Phunki Tenga was reached just before 1 p.m. A short stop was made for tea and biscuits. When we were ready to move on it was raining heavily. We donned our waterproof jackets and trousers, and covered our rucksacks. My waterproof gear had come in useful after all. At around 1.30 p.m. we left the warmth of the teahouse and ventured out into the rain. Shortly after, there was a swing bridge over a river that had become a raging torrent. We had a photo shoot here! The next hour or so saw us ascending the mountains again, and I thought we had seen the last of the steep climbs.
Not long after leaving Phunki Tenga the heavens opened, but we doggedly carried on. At 2.30 p.m. it was time for a breather at yet another lodge in Sanasa. A whole crowd of sodden trekkers were sipping tea and eating biscuits when we trundled in. Among them was the trekking group from earlier. One lady who did not want her boiled egg or her cheese and onion spring roll offered them to Peter and I. We promptly wolfed them down! A crowd began to gather around the window that looked out on to the backyard. I went to see what the commotion was. It was a blue winged pheasant with beautifully coloured markings.
Half an hour passed and it was time to make tracks again. Peter and I waltzed past the trekking group and this with our heavy rucksacks, whereas they had porters. Only a young Australian woman kept up with us. The downpour continued and we came to a rather steep slope that was now a mud slide. There were about four or five trekkers struggling to get to the top. They slid back down every time they went forward. It looked very tricky and rather dangerous because it was on the edge of the mountain. Eventually they formed a human chain and with great difficulty managed to get to the top. I opted for the longer route over some rocks and did not encounter the same problems.
We walked from ridge to ridge and with each bend I thought I might see Namche Bazaar in the distance. After what seemed an eternity, the National Museum at Chorkung came into view. There wasn’t far to go so I quickened my step in anticipation of the warm fire at the Himalayan Lodge. But there was still one more obstacle to negotiate, the steep descent to Namche. The path down was like an ice skating rink and fortunately I was descending, not ascending. Because it was extremely slippery, I cautiously made my way down and managed to stay on my feet.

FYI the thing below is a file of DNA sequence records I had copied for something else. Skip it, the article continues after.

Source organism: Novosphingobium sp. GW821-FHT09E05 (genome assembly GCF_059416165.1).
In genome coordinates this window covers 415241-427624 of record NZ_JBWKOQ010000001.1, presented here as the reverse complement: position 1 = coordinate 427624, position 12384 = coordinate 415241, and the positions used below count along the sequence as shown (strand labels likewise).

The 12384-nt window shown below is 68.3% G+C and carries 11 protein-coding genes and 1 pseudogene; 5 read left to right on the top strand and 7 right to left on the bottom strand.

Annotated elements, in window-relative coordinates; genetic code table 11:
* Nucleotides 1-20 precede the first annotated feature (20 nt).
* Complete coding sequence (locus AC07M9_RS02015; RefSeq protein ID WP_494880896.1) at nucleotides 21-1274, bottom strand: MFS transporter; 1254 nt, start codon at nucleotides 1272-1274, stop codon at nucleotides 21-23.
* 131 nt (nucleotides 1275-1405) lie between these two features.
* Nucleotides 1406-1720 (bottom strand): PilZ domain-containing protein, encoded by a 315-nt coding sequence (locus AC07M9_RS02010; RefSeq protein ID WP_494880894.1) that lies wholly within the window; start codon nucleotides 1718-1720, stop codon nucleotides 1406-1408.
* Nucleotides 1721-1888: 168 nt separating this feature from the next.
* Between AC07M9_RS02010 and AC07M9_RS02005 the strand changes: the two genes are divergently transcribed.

Tired and weary, I entered the kitchen of the Himalayan Lodge and asked for two beds. At first there was no room at the inn. But the young lady, on recognising me from my previous stay, said she would sort something out for us. This was a relief as I had no desire to step out into the rain again. She found a single room, got several mattresses and put them on the floor to make up another bed. I was really grateful and expressed my thanks.
Fifteen minutes later Peter came down the hill. I waved to him from the balcony. After dumping our baggage, we went into the dining area and sat by the fire to dry and to get warm. Peter went down into the village to return the down jacket he had hired. While waiting I had a lemon pancake.
By now I was very hungry and treated myself to yak steak, roast potatoes and vegetables. The meal was delicious. It was followed by rice pudding, Toblerone and beer, thus satisfying the huge appetite I had worked up. Who should walk in as we were finishing our meal but Paul. He had walked all the way from Gorak Shep yesterday. Today he was having a rest day, writing letters and catching up on his diary. Marci, Paulo and John stayed here last night but had moved on today. John had flown back to Kathmandu by helicopter via Shyangboche, the lucky devil.
As night fell, the rain showed no sign of abating. I hoped vainly that the lull of the storm would pass us by during the night, and that it is not as miserable again tomorrow.